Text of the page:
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Jerry Brown Pardons Criminal Aliens to Prevent Deportation

Jerry Brown Christmas (Rich Pedroncelli / Associated Press)
Rich Pedroncelli / Associated Press
Newport Beach, CA

California Gov. Jerry Brown celebrated a Sanctuary State Christmas by pardoning two convicted criminal aliens to prevent their deportation next week by the Trump administration.

Brown’s Christmas giving this year included granting 132 pardons and commuting 19 prison sentences. According to the online application, pardons are reserved for those individuals that have completed their sentence, and then received a court-issued certificate of rehabilitation for living crime-free in California for over a decade.

But Brown dispensed with the supposed patina of humanitarian forgiveness, and pardoned Mony Neth of Modesto and Rottanak Kong of Davis. Both convicted criminals were arrested in October task force sweeps by the U.S. Immigration and Naturalization Service (ICE) and were subject to deportation orders signed by federal judges effective beginning Dec. 25.

Neth and Rottanak immigrated to the United States in 1995 as children of families that received refugee status after escaping the Cambodia’s Marxist Khmer Rouge regime. According to the Sacramento Bee, “neither has engaged in criminal activity since being released from prison,” but their crimes resulted in the loss of legal U.S. residency.

Gov. Brown stated on October 7 when he signed the sanctuary state bill that the legislation only “bans unconstitutional detainer requests.” Brown emphasized that sanctuary state protections do not “prevent cooperation in deportation proceedings.” Brown added that the sanctuary state policy does not “prevent cooperation in deportation proceedings for anyone in state prison or for those in local jails for any of the hundreds of serious offences listed in the TRUST ACT.”

Progressive Democrats that control the California legislature demanded that gun control violations be incorporated into the 2014 TRUST ACT to invalidate protections against deportation for any aliens that had engaged in the “Unlawful possession or use of a weapon, firearm, explosive device, or weapon of mass destruction.”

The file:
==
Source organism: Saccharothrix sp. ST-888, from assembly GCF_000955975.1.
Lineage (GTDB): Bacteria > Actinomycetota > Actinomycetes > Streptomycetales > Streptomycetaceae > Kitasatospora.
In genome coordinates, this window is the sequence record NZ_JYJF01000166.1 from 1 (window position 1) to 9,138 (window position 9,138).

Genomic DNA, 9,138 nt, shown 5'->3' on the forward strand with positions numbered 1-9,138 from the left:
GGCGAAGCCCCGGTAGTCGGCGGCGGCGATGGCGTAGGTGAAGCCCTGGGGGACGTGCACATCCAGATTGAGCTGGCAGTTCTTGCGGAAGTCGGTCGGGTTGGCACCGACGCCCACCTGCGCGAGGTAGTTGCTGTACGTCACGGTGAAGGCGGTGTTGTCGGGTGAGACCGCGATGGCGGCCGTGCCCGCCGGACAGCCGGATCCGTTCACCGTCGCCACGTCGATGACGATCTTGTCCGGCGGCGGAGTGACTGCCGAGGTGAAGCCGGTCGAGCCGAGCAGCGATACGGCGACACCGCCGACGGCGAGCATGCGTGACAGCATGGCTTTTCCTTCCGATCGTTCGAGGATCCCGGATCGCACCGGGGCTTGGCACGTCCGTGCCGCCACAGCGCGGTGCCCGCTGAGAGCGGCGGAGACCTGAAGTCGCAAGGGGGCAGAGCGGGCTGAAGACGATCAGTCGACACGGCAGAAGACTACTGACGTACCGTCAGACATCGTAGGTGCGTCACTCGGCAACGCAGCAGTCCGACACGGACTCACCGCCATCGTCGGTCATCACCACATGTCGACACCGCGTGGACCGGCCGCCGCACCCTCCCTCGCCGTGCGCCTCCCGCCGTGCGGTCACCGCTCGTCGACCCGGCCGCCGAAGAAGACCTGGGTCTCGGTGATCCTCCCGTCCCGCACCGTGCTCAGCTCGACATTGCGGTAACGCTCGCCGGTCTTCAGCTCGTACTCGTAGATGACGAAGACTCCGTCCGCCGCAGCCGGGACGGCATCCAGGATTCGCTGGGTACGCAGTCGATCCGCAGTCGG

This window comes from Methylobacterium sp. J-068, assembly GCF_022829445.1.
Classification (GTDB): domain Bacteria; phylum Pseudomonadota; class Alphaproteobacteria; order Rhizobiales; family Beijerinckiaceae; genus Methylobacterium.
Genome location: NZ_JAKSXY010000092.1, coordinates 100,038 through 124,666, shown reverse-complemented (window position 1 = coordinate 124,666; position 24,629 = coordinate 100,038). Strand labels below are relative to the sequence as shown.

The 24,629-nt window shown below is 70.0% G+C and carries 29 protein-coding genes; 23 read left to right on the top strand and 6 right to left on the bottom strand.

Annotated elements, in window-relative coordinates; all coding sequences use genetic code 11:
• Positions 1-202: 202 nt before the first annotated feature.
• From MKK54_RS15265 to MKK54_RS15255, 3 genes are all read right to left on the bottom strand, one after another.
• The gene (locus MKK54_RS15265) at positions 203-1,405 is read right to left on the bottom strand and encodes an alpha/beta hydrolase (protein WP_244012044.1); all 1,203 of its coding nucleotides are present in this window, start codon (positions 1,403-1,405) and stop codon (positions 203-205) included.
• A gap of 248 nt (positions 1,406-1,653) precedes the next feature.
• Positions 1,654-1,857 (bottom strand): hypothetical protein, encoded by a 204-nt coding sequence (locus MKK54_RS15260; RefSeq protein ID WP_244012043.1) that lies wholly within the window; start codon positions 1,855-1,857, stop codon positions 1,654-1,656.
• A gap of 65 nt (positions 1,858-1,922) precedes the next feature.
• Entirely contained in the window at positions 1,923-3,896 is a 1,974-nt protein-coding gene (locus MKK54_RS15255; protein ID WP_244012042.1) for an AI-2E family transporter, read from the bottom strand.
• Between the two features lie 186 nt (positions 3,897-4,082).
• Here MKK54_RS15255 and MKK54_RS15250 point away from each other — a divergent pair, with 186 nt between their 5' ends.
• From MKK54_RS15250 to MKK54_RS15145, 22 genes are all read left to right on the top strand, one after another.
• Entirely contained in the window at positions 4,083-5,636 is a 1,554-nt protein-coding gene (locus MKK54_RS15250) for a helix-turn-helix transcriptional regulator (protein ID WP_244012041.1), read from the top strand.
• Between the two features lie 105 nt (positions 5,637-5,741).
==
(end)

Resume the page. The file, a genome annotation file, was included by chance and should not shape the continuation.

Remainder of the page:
Due to his 1995 conviction on felony weapons charge with a gang enhancement and misdemeanor charges for receiving stolen property, Mony Neth was not shielded from ICE under the sanctuary state law while sitting in the Sacramento County Rio Cosumnes Correctional Center in Elk Grove.

But Brown used his gubernatorial power to prevent Neth and Kong’s deportation by issuing a state pardon on December 23, defying the Trump administration’s initiative to expel any legal aliens that violate the terms of their visas by engaging in criminal activity.

The Bee reported that Neth was released with an ankle tracking bracelet. His attorney stated that Brown’s pardon only eliminates any felony charge against Neth, but the U.S. immigration law does not eliminate the risk of being rearrested and deported on a federal firearms count.

But Neth’s attorney believes that the 2014 voter-approved Proposition 47, which allowed some felony crimes to be reclassified as misdemeanors, could be used to restate Neth’s firearm count to a lesser charge.

 

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